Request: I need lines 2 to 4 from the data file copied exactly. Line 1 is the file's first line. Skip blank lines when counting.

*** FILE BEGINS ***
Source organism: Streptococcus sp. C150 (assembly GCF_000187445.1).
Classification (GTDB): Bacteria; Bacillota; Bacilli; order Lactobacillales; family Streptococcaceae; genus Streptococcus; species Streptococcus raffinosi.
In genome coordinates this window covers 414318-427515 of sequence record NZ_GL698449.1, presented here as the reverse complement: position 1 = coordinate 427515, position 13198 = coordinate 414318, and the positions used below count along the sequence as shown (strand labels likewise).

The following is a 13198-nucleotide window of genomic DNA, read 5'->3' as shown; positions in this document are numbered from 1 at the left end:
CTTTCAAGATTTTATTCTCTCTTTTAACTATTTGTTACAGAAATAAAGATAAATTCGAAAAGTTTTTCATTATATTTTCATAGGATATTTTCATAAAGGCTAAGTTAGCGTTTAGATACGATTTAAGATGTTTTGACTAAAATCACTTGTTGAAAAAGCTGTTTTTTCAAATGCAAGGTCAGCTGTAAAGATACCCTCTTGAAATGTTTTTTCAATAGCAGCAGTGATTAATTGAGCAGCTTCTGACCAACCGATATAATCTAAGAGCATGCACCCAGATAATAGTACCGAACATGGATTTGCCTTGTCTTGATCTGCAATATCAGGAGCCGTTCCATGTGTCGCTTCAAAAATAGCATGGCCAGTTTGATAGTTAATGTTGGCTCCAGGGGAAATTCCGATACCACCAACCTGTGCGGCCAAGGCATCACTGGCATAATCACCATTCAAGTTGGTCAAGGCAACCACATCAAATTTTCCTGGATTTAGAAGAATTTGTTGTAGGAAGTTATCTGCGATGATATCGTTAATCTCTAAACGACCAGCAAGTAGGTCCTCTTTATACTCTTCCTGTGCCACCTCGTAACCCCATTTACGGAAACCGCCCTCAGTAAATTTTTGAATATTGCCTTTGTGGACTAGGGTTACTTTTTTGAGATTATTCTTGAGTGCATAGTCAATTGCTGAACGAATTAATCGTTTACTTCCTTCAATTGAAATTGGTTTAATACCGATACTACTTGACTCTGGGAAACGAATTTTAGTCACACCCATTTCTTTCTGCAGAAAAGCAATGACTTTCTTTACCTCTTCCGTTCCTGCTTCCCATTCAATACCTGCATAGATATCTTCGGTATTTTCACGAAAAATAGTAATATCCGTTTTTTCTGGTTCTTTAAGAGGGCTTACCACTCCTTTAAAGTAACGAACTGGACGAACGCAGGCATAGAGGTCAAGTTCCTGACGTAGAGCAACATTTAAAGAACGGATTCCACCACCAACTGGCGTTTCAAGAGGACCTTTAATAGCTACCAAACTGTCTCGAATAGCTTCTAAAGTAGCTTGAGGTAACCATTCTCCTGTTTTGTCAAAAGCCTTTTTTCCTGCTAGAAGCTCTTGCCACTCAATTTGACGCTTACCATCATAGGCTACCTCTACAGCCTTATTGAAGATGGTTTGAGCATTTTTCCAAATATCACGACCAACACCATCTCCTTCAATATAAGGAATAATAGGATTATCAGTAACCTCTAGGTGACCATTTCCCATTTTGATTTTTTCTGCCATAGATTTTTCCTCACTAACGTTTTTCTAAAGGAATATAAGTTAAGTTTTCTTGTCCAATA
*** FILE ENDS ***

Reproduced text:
Classification (GTDB): Bacteria; Bacillota; Bacilli; order Lactobacillales; family Streptococcaceae; genus Streptococcus; species Streptococcus raffinosi.
In genome coordinates this window covers 414318-427515 of sequence record NZ_GL698449.1, presented here as the reverse complement: position 1 = coordinate 427515, position 13198 = coordinate 414318, and the positions used below count along the sequence as shown (strand labels likewise).

The following is a 13198-nucleotide window of genomic DNA, read 5'->3' as shown; positions in this document are numbered from 1 at the left end: